Rugby World Cup: All Blacks wary of Irish microscope as quarter-final collision looms

So far in France, the All Blacks have stuck steadfastly to the age-old sporting mantra of 'one game at a time'.

With their 96-17 destruction of Italy now in the rear-view mirror, the New Zealanders will round out pool play against Uruguay in Lyon on Friday (NZ time).

But with a mouthwatering quarter-final match-up against Ireland likely looming immediately afterwards, there are clear indications that they're at least taking a glimpse over the precipice to the knockout rounds, where they remain on a collision course with an opponent who's been a thorn in their side.

Since Ireland's historic first test win against them in Chicago back in 2016, the All Blacks have only won three of their eight tests against the men from the Emerald Isle – and just one of their last four.

Riding a 13-game streak, Ireland still need to beat an improved Scotland in their final pool game lock in their bout with the All Blacks – a team they've won eight straight against since 2017.

Assistant coach Scott McLeod insists they're laser-focused on the South Americans, but admits there's a wealth of painful lessons waiting to be drawn upon for their gargantuan quarter-final.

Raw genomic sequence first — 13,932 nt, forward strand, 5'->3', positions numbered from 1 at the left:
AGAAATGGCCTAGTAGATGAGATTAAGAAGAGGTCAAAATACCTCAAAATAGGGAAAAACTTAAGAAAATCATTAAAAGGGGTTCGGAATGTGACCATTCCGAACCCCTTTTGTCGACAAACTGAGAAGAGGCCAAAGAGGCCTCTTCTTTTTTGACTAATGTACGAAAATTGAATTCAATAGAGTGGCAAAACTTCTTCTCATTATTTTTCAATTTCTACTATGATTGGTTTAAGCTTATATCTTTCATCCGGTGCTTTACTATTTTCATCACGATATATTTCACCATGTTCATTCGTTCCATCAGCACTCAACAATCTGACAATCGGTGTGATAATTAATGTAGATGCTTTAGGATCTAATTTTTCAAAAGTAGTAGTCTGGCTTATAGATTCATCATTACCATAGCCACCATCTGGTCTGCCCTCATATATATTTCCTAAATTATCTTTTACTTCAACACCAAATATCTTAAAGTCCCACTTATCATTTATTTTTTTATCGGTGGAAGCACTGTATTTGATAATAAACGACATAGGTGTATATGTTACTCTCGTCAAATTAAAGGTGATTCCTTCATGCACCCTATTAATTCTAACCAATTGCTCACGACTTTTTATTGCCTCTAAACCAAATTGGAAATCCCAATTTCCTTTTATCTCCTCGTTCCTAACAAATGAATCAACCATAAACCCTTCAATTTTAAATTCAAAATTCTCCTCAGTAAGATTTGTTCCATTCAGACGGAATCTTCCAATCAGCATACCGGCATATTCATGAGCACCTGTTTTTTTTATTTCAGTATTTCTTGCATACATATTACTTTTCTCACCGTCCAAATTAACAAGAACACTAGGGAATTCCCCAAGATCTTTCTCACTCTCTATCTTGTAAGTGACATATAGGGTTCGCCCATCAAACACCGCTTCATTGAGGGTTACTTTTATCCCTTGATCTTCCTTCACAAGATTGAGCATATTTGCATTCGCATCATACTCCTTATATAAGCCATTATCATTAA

Will Jordan.
Will Jordan. Photo credit: Getty Images

"We've played them a few times last year and they taught us a few lessons," said McLeod.  

"Those lessons are at the back of the mind there somewhere, [we've] just got to tap them forward when its time. We're just focusing on what we need to do.

"I know Ireland would've looked at us yesterday and seen a few opportunities, so if we fix up what we have to do and do that better, it makes it harder for them."

On Saturday, The All Blacks made the statement their fans – and the tournament – had been awaiting, laying down a long overdue marker with a 14-try rout of the Italians.  

But such a performance wouldn't earn them any extra leeway at their weekly video review sessions, where McLeod says players could expect a "harsh" rebuke, although the comb they'll use may be finer toothed than typical.

"In defence, they managed to get around us a little bit and that hurt us at different times," he said.

"We recovered from it but we don’t want to be painting those pictures so we're going to be really critical. Although there were a lot of good things, we've got to keep growing our game.

"We're going to be pretty harsh in the review about that. Players who didn't stand up and do what we said we were going to do and how we were going to do it, and we need some growth there

"We're still refining and being critical of our game and the execution of our game. We probably left a lot of points out there."

The All Blacks perceiving 96 points as insufficient doesn't bode well for the Uruguayans, who were soundly beaten 38-17 by the Italians in pool play.

But as they proved in their gallant 27-12 defeat to hosts France – sparked by fullback extraordinaire Gaston Mieres - they'll certainly be no pushovers.

"Their forwards are really passionate big men who carry well and their backs are very sharp," McLeod noted.

"They’ve got some dangerous runners – particularly their fullback, so we've got an eye on him."